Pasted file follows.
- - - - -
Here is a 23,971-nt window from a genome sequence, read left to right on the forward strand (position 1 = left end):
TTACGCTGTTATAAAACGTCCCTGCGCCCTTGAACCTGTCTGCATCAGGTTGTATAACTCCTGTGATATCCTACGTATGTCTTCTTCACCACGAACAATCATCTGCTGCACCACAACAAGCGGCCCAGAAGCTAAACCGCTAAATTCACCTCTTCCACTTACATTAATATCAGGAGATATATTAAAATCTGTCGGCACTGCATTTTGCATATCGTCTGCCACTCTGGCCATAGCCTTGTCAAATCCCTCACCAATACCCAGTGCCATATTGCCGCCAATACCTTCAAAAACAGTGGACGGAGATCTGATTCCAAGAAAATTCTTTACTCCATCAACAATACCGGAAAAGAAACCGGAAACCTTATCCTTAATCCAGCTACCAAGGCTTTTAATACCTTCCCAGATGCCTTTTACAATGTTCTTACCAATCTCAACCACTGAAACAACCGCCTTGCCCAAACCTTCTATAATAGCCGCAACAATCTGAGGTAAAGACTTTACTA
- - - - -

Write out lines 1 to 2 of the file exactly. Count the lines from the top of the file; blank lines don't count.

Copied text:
Here is a 23,971-nt window from a genome sequence, read left to right on the forward strand (position 1 = left end):
TTACGCTGTTATAAAACGTCCCTGCGCCCTTGAACCTGTCTGCATCAGGTTGTATAACTCCTGTGATATCCTACGTATGTCTTCTTCACCACGAACAATCATCTGCTGCACCACAACAAGCGGCCCAGAAGCTAAACCGCTAAATTCACCTCTTCCACTTACATTAATATCAGGAGATATATTAAAATCTGTCGGCACTGCATTTTGCATATCGTCTGCCACTCTGGCCATAGCCTTGTCAAATCCCTCACCAATACCCAGTGCCATATTGCCGCCAATACCTTCAAAAACAGTGGACGGAGATCTGATTCCAAGAAAATTCTTTACTCCATCAACAATACCGGAAAAGAAACCGGAAACCTTATCCTTAATCCAGCTACCAAGGCTTTTAATACCTTCCCAGATGCCTTTTACAATGTTCTTACCAATCTCAACCACTGAAACAACCGCCTTGCCCAAACCTTCTATAATAGCCGCAACAATCTGAGGTAAAGACTTTACTA